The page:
Jason Y. Ng (JD 2001, MBA 2001) participated in the 2014 pro-democracy protests in Hong Kong. His book Umbrellas in Bloom (2015) was the first in English to chronicle the movement. He continues to write about the latest protests in newspaper columns and give lectures on the political situation in Hong Kong.
You describe the pro-democracy movement as a “battle for public opinion.” How is misinformation being used to distort perceptions?
The Chinese state media often doctor video footage of protests or take it out of context to portray protesters as irrational and violent – and as instruments of Western governments. Last fall, Twitter and Facebook shut down more than 5,000 accounts linked to an army of trolls hired by the authorities to chip away at public support for protesters and to harass journalists and pro-democracy politicians and activists. By tightly controlling the “truth,” Chinese authorities hope to suppress the protest movement and stem its spread to the mainland.
How has this affected you?
Anyone who operates in Hong Kong in fields such as literature, journalism and the law as I do shares concerns about censorship. It doesn’t necessarily come through a heavy-handed crackdown but through more subtle forms of coercion and intimidation. For instance, the authorities can shut down a media outlet, inviting public backlash and a legal challenge. Or they can use less obvious tactics, such as pressuring big businesses not to place ads in outlets that are critical of Beijing.
What’s at stake?
Freedom of expression and democracy – they are both highly fragile. We must stand together to defend these values.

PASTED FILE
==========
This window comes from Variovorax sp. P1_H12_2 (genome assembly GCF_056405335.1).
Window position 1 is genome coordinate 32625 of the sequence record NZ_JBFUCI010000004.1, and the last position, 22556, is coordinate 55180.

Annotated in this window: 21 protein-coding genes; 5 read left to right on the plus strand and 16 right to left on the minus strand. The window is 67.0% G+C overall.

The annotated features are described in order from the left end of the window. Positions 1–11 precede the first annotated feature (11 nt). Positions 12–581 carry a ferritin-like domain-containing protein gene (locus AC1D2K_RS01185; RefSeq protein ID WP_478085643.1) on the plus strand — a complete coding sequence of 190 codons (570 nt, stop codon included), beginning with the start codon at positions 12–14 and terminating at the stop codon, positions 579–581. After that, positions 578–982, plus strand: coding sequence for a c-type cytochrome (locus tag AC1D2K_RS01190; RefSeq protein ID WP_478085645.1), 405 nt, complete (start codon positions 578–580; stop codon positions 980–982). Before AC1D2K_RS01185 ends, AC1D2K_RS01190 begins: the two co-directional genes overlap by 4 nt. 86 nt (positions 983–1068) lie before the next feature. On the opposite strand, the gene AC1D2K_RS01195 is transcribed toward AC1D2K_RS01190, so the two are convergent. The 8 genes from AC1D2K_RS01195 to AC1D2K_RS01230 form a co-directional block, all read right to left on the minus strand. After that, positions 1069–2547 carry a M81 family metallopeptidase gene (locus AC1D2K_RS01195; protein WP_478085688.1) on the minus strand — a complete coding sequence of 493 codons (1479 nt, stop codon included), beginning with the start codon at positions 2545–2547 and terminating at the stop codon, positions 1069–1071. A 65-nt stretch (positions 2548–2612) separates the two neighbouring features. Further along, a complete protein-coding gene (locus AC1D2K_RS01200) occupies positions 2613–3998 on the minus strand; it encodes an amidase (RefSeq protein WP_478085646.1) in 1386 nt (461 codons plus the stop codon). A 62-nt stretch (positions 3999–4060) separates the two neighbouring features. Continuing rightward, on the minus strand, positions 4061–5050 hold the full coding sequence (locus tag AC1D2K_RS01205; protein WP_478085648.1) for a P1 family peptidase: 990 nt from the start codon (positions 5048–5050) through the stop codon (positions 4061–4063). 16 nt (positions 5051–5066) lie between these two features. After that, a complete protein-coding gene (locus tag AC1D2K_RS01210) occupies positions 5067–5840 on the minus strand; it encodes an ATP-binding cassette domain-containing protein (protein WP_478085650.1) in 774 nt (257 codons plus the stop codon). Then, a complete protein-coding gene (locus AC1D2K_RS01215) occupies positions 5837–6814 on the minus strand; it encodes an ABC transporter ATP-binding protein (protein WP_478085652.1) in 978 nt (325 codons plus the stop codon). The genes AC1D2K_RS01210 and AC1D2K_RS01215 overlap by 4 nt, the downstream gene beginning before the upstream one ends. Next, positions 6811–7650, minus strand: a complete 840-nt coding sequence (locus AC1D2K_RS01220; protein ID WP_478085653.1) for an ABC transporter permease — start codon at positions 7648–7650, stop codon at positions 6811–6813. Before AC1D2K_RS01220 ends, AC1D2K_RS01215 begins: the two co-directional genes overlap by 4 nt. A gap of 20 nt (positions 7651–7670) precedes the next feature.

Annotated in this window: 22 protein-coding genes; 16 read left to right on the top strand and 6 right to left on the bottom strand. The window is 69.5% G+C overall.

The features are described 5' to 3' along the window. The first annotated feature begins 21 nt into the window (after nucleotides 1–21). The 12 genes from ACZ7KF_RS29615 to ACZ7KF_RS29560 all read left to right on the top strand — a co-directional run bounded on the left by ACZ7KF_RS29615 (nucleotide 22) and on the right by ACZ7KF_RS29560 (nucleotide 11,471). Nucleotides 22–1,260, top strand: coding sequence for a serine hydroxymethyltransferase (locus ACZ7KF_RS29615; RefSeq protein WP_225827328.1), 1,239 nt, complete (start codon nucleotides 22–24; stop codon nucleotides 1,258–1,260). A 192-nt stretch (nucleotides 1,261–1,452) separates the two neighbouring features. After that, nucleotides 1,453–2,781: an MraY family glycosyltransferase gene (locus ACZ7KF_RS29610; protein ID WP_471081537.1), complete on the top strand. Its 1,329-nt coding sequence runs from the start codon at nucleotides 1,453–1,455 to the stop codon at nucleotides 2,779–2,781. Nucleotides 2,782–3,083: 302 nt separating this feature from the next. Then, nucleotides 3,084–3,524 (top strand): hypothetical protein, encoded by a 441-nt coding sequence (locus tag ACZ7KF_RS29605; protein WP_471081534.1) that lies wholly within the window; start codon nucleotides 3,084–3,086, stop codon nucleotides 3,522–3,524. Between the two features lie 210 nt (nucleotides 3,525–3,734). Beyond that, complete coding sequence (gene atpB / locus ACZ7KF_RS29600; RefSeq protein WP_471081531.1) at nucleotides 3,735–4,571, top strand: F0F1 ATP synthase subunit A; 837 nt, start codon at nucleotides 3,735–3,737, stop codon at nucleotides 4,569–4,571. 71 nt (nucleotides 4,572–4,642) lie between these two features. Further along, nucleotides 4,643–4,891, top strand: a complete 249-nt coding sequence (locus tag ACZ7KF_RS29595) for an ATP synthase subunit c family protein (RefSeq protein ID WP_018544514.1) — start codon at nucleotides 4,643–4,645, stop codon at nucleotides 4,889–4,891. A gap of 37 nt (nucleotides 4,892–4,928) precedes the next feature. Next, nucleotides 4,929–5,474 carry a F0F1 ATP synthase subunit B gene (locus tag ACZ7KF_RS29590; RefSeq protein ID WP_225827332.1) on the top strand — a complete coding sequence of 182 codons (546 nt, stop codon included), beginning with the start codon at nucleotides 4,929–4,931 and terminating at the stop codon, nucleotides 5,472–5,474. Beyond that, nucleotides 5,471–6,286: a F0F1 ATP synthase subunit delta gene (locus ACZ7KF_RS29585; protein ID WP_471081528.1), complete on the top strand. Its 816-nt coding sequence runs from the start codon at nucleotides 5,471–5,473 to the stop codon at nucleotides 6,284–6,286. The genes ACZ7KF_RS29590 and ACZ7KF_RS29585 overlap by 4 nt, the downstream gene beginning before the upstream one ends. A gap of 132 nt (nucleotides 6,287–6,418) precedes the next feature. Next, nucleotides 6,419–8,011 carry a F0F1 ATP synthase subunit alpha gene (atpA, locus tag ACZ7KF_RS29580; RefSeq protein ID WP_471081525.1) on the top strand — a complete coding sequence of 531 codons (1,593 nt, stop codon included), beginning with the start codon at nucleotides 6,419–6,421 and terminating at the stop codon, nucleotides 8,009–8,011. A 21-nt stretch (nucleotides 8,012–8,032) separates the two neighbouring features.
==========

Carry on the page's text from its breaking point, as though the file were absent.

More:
This issue of the magazine was being finalized as the university was dealing with a rapidly changing situation involving COVID-19, which led to a number of changes to the print edition. This item appears only online.
George Alevizos (BA 2019 UTM) has acted in episodes of Star Trek: Discovery and a recent theatre production of A Few Good Men, and guest-starred on Hudson & Rex. He is also part of Holland Bloorview Kids Rehabilitation Hospital’s Dear Everybody Campaign, which focuses on ending stigma for young people with disabilities.
“If casting directors hire somebody with a disability to play a role they are good for instead of it having to be about the fact that they’re in a wheelchair, then that breaks down stigma. It shows: Look, we’re everyday people and we live our lives and we fall in love. Just because we move around differently doesn’t make us less capable.”
Daniela Drandic (BA 2003 UTM) is head of the reproductive rights program at RODA (Parents in Action), Croatia’s largest parent advocacy group. Drandic advocates for respectful and safe maternity care. Below she talks about the group’s #BreakTheSilence campaign.